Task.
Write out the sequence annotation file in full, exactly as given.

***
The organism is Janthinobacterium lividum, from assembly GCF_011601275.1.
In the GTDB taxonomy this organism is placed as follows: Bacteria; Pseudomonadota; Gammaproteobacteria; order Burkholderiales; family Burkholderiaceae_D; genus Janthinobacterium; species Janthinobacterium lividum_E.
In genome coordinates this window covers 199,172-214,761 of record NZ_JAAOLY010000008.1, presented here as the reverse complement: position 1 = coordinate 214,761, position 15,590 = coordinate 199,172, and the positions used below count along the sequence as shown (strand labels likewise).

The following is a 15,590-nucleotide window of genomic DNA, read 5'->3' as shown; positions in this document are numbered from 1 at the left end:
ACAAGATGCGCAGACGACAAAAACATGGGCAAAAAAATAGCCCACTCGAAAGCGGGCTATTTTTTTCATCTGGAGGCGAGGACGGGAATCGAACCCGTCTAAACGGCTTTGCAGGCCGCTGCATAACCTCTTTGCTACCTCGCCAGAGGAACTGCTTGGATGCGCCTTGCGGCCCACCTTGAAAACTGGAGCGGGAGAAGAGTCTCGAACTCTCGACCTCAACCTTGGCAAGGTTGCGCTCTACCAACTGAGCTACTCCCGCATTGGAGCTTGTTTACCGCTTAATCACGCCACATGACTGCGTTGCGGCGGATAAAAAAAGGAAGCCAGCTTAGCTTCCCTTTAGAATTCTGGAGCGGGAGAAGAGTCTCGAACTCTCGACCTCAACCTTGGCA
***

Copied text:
The organism is Janthinobacterium lividum, from assembly GCF_011601275.1.
In the GTDB taxonomy this organism is placed as follows: Bacteria; Pseudomonadota; Gammaproteobacteria; order Burkholderiales; family Burkholderiaceae_D; genus Janthinobacterium; species Janthinobacterium lividum_E.
In genome coordinates this window covers 199,172-214,761 of record NZ_JAAOLY010000008.1, presented here as the reverse complement: position 1 = coordinate 214,761, position 15,590 = coordinate 199,172, and the positions used below count along the sequence as shown (strand labels likewise).

The following is a 15,590-nucleotide window of genomic DNA, read 5'->3' as shown; positions in this document are numbered from 1 at the left end:
ACAAGATGCGCAGACGACAAAAACATGGGCAAAAAAATAGCCCACTCGAAAGCGGGCTATTTTTTTCATCTGGAGGCGAGGACGGGAATCGAACCCGTCTAAACGGCTTTGCAGGCCGCTGCATAACCTCTTTGCTACCTCGCCAGAGGAACTGCTTGGATGCGCCTTGCGGCCCACCTTGAAAACTGGAGCGGGAGAAGAGTCTCGAACTCTCGACCTCAACCTTGGCAAGGTTGCGCTCTACCAACTGAGCTACTCCCGCATTGGAGCTTGTTTACCGCTTAATCACGCCACATGACTGCGTTGCGGCGGATAAAAAAAGGAAGCCAGCTTAGCTTCCCTTTAGAATTCTGGAGCGGGAGAAGAGTCTCGAACTCTCGACCTCAACCTTGGCA